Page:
The surface of a bovine enamel block is shown in Fig. 1 after irradiation by the laser. Optical changes caused by melting and recrystallization due to the laser beam are visible to the naked eye and can also be seen on the PS-OCT images before exposure to the demineralization solution. A close up view of a laser-irradiated area is shown in Fig. 3a showing the surface morphology and the width of the laser-irradiated zone. The laser beam produces a Gaussian-shaped intensity profile on the enamel surface inducing melting in the center region of the beam and visible changes in the enamel surface in the region of melting. PS-OCT scans taken after the laser treatment and subsequent exposure of the samples to the demineralization solution show that there is also increased resistance to acid dissolution at the outer wings of the laser energy distribution at irradiation intensity levels that are below the threshold that causes visible changes in the enamel surface (i.e., which increase the reflectivity of the enamel in the PS-OCT images). This is clearly apparent from the (⊥-axis) PS-OCT image of Fig. 3b that shows the laser-treated area on human enamel after exposure to the demineralization solution. The minimum reflectivity is at the wings of the Gaussian distribution of the laser energy. The melted area at the center of the Gaussian beam has an increased reflectivity. The increased reflectivity from the melted area has the potential to interfere with the assessment of the lesion severity. However, the depth of modification is fairly shallow and the rise in reflectivity in the lesion area is substantially higher; therefore, it is still feasible to use PS-OCT to assess lesion severity as is demonstrated in this study.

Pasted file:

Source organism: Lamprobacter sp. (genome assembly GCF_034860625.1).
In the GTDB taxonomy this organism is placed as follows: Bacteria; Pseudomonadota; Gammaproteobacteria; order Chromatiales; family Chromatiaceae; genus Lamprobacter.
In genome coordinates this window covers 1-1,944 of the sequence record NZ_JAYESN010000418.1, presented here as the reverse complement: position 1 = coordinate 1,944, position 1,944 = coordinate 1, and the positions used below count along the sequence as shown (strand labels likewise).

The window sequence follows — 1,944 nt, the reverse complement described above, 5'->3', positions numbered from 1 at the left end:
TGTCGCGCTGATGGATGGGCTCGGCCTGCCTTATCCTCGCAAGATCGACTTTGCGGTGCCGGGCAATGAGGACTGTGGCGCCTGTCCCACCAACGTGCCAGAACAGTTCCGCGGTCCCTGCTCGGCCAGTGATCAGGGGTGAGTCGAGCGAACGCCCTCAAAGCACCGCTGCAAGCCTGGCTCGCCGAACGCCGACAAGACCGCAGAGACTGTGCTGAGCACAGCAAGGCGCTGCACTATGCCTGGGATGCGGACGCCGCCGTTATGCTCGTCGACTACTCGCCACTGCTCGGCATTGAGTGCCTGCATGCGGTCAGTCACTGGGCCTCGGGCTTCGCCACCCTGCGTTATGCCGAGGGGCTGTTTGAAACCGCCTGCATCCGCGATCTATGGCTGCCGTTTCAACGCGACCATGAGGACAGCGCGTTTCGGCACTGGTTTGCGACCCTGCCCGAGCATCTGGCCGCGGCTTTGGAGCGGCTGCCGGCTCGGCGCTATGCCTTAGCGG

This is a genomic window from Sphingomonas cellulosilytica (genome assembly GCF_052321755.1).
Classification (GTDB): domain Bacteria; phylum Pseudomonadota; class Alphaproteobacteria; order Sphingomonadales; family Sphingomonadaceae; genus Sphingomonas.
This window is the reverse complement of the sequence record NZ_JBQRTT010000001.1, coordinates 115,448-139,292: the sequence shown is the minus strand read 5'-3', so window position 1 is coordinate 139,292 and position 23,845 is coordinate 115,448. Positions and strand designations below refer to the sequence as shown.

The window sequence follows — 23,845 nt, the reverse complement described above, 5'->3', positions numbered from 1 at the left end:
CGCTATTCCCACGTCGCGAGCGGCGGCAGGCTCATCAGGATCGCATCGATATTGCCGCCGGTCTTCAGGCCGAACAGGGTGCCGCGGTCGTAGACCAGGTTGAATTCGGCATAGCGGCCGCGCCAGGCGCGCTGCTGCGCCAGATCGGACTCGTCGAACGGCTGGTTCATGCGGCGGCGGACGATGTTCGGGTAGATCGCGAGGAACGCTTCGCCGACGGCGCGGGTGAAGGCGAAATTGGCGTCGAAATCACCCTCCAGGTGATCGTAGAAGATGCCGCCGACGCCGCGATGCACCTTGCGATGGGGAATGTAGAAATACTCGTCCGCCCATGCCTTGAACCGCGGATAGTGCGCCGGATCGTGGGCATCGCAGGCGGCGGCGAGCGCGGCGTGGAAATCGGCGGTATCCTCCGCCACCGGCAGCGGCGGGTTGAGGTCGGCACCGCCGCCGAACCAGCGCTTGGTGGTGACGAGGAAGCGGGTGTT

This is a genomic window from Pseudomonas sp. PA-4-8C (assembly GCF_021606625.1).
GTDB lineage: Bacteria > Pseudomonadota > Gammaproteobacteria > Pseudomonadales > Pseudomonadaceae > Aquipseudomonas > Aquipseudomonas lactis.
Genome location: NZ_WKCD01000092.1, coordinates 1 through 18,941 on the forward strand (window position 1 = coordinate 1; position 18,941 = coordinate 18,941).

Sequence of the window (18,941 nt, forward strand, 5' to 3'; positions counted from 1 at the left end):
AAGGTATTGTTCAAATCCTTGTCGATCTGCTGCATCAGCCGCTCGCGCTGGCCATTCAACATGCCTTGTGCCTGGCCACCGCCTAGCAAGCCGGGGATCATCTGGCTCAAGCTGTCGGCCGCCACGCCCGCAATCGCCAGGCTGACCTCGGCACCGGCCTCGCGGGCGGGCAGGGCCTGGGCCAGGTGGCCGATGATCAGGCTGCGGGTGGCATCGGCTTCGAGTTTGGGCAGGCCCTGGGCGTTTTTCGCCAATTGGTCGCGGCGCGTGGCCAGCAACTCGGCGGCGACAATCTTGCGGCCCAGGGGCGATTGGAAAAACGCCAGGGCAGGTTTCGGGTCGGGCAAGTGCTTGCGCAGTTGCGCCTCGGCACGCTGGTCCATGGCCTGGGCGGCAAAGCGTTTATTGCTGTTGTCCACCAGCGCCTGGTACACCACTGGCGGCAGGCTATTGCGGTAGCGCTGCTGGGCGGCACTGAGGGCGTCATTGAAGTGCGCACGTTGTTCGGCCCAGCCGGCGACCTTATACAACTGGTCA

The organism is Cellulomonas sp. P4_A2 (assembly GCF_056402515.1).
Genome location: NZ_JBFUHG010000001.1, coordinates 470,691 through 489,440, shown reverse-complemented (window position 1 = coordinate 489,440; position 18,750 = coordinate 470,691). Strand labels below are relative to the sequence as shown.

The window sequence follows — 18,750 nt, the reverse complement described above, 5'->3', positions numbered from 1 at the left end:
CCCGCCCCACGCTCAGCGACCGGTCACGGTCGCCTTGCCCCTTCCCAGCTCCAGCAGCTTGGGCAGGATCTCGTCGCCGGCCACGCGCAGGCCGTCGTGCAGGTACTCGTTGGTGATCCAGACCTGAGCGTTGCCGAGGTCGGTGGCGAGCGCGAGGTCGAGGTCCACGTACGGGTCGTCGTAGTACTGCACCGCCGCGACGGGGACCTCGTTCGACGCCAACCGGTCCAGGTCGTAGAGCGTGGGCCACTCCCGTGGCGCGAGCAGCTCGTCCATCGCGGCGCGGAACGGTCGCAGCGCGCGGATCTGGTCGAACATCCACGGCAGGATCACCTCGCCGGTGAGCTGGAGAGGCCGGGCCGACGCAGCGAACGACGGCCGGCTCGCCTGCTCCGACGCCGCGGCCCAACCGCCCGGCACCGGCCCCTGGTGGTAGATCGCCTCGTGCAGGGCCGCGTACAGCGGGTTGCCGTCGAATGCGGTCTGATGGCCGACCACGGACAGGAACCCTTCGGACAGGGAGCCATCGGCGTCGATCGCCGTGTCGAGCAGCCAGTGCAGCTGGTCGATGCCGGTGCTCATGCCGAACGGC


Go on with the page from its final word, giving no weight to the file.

Reflected light images of bovine and human enamel samples along with the corresponding (⊥-axis) PS-OCT images are shown in Figs. 2 and 4 . The areas that have the most severe decay or white spot lesions appear more opaque or whiter. The area on the left side, where fluoride was added, is more translucent than the right side, without the fluoride, for the sample shown in Fig. 2. In fact, the lesion was so severe on the right side that part of the enamel surface eroded or cavitated due to extensive demineralization. The areas treated by the laser appear more translucent because demineralization was less severe in those areas compared to the surrounding enamel. A (⊥-axis) PS-OCT image or b-scan is shown below for the same sample. A red-white-blue false color scheme is used and the intensity scale in decibel units is shown below the image. The strong areas of scattering/reflectivity, such as lesion areas, and the underlying dentin at the dentin-enamel junction (DEJ) appear red. Areas of high reflectivity not only appear with stronger intensity but also attenuate the penetration of the light deeper into the enamel as well. The DEJ is clearly visible in the protected area near the center, and it is clear that the thermal modification of the enamel at the very center attenuates the light to the degree that the DEJ is not visible at the position directly under the zone melted by the laser. The effect of both the laser and fluoride in inhibiting lesion development are quite dramatic on this sample. The lesion is clearly less severe on the fluoride-treated side, and the lesion is also much less severe in the laser-treated areas on both lesion areas. Lesions are less severe overall on the human enamel samples as can be seen on the example shown in Fig. 4. The lesions are much less severe in the laser-treated areas on this sample as well. The severity of the lesions varied markedly from sample to sample even on the bovine enamel samples that were expected to exhibit a greater uniformity of demineralization. The lesions were typically less severe for the human enamel samples, and the lesions are much less severe in the laser-treated areas and for the fluoride-treated side versus the nonfluoride-treated side.